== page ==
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Avellon Williams 

SANTIAGO, CHILE – According to a joint report by Amnesty International and the Center for Economic and Social Rights, Latin America and the Caribbean suffer from high COVID-19 mortality rates due to inequality.

Based on statistics covering the period from the start of the pandemic in 2020 to February of this year, the report released on Wednesday revealed that more than 1.6 million people in Latin America died as a consequence of COVID-19.

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It means that Latin America accounted for nearly a third (28%) of COVID-19 deaths, even though only 8.4% of the world’s population lives there.

Amnesty researcher Diego Vazquez said, “The mortality rates from COVID-19 are high across the world, but in Latin America, the numbers are disproportionate compared to the population.”

The report cites “staggering inequality” as a cause of rising death rates, as well as low public health spending, meager social security, and historically low taxes.

According to the study, Peru had the highest mortality rate per capita among the 17 Latin American and Caribbean countries. Poverty and pre-existing medical conditions were identified as the major causes. In Brazil, racial discrimination and a lack of access to health facilities for minority groups and Indigenous people were identified as leading factors.

Despite there being no “one size fits all” solution, the report identifies inequality as a common “human rights crisis” in the region that must be addressed urgently to prevent a repeat.

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Amnesty International exposed the pitfalls of Chile’s largely privatized healthcare system, which is only available to those who can afford it. Chile is one of the most prosperous countries in the region.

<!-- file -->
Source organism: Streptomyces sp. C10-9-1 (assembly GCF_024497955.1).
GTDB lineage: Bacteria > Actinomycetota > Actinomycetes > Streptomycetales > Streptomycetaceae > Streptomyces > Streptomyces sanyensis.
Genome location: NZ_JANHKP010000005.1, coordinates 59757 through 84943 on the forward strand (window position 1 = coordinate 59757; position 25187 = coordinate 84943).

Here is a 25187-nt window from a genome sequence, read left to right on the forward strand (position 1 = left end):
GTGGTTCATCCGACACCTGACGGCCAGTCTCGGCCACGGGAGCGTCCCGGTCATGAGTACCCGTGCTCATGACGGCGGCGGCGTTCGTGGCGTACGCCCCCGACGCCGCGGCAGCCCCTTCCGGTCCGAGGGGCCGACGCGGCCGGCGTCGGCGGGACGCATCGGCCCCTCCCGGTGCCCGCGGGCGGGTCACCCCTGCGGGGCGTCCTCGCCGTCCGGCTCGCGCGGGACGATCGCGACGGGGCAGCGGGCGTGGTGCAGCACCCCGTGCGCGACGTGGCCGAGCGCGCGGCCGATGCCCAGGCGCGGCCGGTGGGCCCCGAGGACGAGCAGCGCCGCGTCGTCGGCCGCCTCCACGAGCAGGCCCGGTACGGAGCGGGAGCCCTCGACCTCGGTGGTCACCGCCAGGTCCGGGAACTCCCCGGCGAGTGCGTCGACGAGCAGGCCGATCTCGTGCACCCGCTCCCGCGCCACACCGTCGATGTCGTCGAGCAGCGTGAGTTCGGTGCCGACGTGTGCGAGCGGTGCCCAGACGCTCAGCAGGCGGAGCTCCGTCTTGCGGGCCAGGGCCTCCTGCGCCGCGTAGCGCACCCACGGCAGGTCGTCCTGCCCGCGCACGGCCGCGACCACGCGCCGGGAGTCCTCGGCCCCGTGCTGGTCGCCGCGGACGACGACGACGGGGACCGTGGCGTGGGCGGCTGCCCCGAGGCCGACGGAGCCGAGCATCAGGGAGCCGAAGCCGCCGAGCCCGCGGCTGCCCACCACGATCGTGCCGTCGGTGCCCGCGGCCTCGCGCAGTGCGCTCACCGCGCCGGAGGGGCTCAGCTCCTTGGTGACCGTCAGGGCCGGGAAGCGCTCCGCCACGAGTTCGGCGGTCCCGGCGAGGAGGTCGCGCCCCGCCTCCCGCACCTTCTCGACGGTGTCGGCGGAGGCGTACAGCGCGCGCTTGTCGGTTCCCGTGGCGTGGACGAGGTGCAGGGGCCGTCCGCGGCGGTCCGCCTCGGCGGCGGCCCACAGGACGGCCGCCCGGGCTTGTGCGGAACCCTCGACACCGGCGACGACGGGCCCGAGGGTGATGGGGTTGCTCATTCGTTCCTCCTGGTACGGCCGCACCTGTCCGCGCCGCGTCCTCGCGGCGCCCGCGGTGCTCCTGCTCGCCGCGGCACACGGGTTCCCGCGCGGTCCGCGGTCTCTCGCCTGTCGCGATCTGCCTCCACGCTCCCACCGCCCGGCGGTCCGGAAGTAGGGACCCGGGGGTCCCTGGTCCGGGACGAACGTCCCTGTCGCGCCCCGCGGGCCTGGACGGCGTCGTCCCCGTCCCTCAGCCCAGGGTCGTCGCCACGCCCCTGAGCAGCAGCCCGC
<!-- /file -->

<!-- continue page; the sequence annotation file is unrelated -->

According to Vazquez, Chile holds the sixth highest COVID-19 death rate per capita behind Peru, Brazil, Colombia, Paraguay, and Mexico. Twenty percent of the countries richest have 10 times the country’s poorest, he said.

“The results aren’t what you would expect for Chile’s resources,” he said.

Orlando Cortes lives in the impoverished district of Lo Espejo, which is on the outskirts of Santiago, Chile’s capital. His description of the area describes it as a “red zone” ridden by unemployment, low education, and high crime rates related to narco-trafficking.


As a result of the pandemic, Cortes converted his home into a soup kitchen and provided meals to dozens of his struggling neighbours.

“We have no health rights here, we live a different reality,” he said, referring to high rates of COVID-19 deaths in the area. Last year, Cortes lost his brother to the virus, a moment that he described as abrupt and painful.

Amnesty presented the report to health officials from the Boric administration on Monday, noting the government’s commitment to human rights.

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As a left-wing millennial elected in March, Boric promised to overhaul privatized sectors and increase public spending. As part of a $3.7bn economic recovery plan following the pandemic, the government announced it would raise the minimum wage from $424 (350,000 pesos) to $496 (400,000 pesos).

Furthermore, Boric’s agenda calls for dramatic changes to Chile’s health sector, including a universal healthcare system and strict regulation of private prices.

Bank of America warned, however, that spiraling inflation will be a major obstacle to Boric’s reforms.

In contrast, Amnesty International’s report urges Chile to increase public health spending from 4.7 percent of GDP to at least 6 percent. However, Vazquez admitted it was difficult. He said, “These are long-term objectives that will not be achieved overnight.”

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Avellon Williams

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